Insight & Analysis

Banking on the future: how virtual accounts are keeping billions in pensions contributions safe

Published: Nov 2019

It’s important for any business to get their banking in order. When it comes to banking the pensions contributions of hundreds of thousands of hardworking corporate employees, it adds a touch more responsibility to the process. Here’s how one organisation solved its growth pains.

Two elederly people models on top of stacks of coins

XPS Pensions Group is the largest pure pensions consultancy in the UK. As the only UK pensions specialist listed on the London Stock Exchange Main Market it currently advises over 1,000 corporate pension schemes, administering pensions for over 870,000 members and employing around 1,200 staff across 15 UK locations. Its main role is to look after client pension schemes and their day-to-day administration.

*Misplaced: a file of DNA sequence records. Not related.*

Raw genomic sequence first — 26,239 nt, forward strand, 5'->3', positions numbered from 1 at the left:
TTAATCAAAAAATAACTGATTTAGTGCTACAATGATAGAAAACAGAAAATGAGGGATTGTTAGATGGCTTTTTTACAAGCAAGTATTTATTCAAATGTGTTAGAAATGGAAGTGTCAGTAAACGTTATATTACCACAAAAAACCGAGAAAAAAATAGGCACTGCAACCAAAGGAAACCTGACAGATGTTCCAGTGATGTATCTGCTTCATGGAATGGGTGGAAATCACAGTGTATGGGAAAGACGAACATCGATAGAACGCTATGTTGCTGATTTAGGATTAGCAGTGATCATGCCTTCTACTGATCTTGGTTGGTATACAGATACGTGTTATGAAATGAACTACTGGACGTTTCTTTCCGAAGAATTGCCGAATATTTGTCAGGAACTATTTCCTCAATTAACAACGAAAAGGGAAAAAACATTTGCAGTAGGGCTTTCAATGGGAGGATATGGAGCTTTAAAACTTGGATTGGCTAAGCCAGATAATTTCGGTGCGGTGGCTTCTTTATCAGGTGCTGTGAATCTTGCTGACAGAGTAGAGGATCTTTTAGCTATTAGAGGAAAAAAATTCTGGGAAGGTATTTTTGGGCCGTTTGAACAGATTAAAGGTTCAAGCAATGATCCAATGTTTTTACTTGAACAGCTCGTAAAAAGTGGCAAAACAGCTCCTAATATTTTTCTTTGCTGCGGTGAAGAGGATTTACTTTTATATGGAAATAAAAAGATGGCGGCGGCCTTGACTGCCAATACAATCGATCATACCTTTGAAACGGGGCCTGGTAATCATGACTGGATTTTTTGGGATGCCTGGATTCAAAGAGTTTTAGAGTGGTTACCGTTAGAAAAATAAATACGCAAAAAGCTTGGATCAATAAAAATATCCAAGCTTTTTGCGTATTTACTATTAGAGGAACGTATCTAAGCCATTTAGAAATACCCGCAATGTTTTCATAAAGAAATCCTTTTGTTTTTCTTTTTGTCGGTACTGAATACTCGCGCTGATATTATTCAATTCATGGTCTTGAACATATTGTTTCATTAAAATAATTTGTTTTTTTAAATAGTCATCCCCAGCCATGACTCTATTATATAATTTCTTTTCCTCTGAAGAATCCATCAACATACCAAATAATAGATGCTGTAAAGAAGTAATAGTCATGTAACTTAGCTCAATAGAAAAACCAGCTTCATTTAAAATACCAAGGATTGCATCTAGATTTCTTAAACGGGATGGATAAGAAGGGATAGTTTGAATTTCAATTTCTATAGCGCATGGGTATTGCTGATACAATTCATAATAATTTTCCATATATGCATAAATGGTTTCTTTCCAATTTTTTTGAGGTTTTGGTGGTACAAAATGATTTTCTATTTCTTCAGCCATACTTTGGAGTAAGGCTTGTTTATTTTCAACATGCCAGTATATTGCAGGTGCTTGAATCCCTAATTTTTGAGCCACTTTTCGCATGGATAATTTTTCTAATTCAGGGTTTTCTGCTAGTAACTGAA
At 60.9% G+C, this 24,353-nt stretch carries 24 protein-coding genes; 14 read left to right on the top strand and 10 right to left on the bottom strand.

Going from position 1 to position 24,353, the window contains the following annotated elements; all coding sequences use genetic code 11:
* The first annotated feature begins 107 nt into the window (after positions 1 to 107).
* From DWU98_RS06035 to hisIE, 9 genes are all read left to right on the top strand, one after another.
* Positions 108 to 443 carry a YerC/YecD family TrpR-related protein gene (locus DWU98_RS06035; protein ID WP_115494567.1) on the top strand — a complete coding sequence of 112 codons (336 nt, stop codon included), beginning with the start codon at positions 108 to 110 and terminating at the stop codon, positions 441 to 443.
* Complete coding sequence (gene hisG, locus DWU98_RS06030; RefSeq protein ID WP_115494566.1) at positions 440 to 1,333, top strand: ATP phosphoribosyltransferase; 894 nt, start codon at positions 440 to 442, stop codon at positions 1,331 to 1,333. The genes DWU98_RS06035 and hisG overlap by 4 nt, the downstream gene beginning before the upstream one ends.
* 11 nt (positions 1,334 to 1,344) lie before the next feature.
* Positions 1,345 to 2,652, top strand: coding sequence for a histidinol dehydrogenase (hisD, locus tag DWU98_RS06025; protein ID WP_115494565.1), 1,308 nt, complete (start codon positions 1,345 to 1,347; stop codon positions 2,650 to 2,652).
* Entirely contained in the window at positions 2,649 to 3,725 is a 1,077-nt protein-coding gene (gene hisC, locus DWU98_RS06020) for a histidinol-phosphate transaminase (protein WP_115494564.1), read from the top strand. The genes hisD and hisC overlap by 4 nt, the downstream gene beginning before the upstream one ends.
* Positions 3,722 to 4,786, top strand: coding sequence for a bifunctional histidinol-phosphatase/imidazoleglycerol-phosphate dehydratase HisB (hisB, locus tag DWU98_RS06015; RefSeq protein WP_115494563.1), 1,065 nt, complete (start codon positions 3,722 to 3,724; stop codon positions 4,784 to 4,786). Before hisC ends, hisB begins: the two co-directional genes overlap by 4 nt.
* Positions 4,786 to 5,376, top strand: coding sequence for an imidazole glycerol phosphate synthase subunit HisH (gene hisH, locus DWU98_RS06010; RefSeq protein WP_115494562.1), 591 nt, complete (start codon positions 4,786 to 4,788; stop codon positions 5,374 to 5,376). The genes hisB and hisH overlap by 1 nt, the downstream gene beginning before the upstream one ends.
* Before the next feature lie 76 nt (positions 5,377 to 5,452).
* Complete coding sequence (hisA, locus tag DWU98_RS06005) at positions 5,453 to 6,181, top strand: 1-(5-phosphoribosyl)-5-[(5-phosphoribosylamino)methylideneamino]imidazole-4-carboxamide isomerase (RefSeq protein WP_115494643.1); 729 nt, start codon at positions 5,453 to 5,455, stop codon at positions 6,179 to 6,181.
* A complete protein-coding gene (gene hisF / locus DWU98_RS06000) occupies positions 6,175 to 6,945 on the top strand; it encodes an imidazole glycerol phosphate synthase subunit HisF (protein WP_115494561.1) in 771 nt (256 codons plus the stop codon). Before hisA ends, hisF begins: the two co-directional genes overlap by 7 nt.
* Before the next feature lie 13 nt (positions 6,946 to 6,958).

The firm had grown out of a small actuarial advisory business, but with the number of schemes under its administration continually growing – and each pension scheme having a standalone bank account – the legacy manual processes were being tested to the limit, says Peter Robinson, XPS’ Head of Client Banking.

With plans in place for further growth in the administration space, the company knew that its growth rested squarely on its ability to successfully manage those accounts. With the pressure on, a team from XPS went to market to explore what solutions the banks were offering.